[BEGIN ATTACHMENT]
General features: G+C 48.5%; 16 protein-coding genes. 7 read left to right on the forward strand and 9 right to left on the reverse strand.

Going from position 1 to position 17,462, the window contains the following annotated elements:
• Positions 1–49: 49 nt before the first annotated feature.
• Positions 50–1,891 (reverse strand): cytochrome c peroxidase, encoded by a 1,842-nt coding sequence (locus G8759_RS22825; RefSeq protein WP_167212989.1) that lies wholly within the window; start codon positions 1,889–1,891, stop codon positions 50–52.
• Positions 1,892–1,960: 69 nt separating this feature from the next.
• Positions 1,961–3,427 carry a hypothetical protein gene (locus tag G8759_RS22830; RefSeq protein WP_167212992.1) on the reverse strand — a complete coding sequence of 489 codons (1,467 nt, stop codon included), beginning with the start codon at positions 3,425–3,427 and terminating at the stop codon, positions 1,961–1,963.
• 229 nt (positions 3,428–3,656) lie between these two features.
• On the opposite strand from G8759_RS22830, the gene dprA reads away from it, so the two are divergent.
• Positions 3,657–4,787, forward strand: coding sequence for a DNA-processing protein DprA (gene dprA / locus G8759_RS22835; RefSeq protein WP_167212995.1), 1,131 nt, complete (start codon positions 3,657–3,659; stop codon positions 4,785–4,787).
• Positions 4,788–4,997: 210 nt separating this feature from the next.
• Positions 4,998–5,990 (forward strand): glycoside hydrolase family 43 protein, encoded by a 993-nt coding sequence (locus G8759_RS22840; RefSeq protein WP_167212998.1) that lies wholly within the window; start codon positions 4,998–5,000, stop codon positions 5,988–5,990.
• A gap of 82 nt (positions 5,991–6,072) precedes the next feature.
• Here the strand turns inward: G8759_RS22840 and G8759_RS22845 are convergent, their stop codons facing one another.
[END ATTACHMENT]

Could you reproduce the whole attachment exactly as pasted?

General features: G+C 48.5%; 16 protein-coding genes. 7 read left to right on the forward strand and 9 right to left on the reverse strand.

Going from position 1 to position 17,462, the window contains the following annotated elements:
• Positions 1–49: 49 nt before the first annotated feature.
• Positions 50–1,891 (reverse strand): cytochrome c peroxidase, encoded by a 1,842-nt coding sequence (locus G8759_RS22825; RefSeq protein WP_167212989.1) that lies wholly within the window; start codon positions 1,889–1,891, stop codon positions 50–52.
• Positions 1,892–1,960: 69 nt separating this feature from the next.
• Positions 1,961–3,427 carry a hypothetical protein gene (locus tag G8759_RS22830; RefSeq protein WP_167212992.1) on the reverse strand — a complete coding sequence of 489 codons (1,467 nt, stop codon included), beginning with the start codon at positions 3,425–3,427 and terminating at the stop codon, positions 1,961–1,963.
• 229 nt (positions 3,428–3,656) lie between these two features.
• On the opposite strand from G8759_RS22830, the gene dprA reads away from it, so the two are divergent.
• Positions 3,657–4,787, forward strand: coding sequence for a DNA-processing protein DprA (gene dprA / locus G8759_RS22835; RefSeq protein WP_167212995.1), 1,131 nt, complete (start codon positions 3,657–3,659; stop codon positions 4,785–4,787).
• Positions 4,788–4,997: 210 nt separating this feature from the next.
• Positions 4,998–5,990 (forward strand): glycoside hydrolase family 43 protein, encoded by a 993-nt coding sequence (locus G8759_RS22840; RefSeq protein WP_167212998.1) that lies wholly within the window; start codon positions 4,998–5,000, stop codon positions 5,988–5,990.
• A gap of 82 nt (positions 5,991–6,072) precedes the next feature.
• Here the strand turns inward: G8759_RS22840 and G8759_RS22845 are convergent, their stop codons facing one another.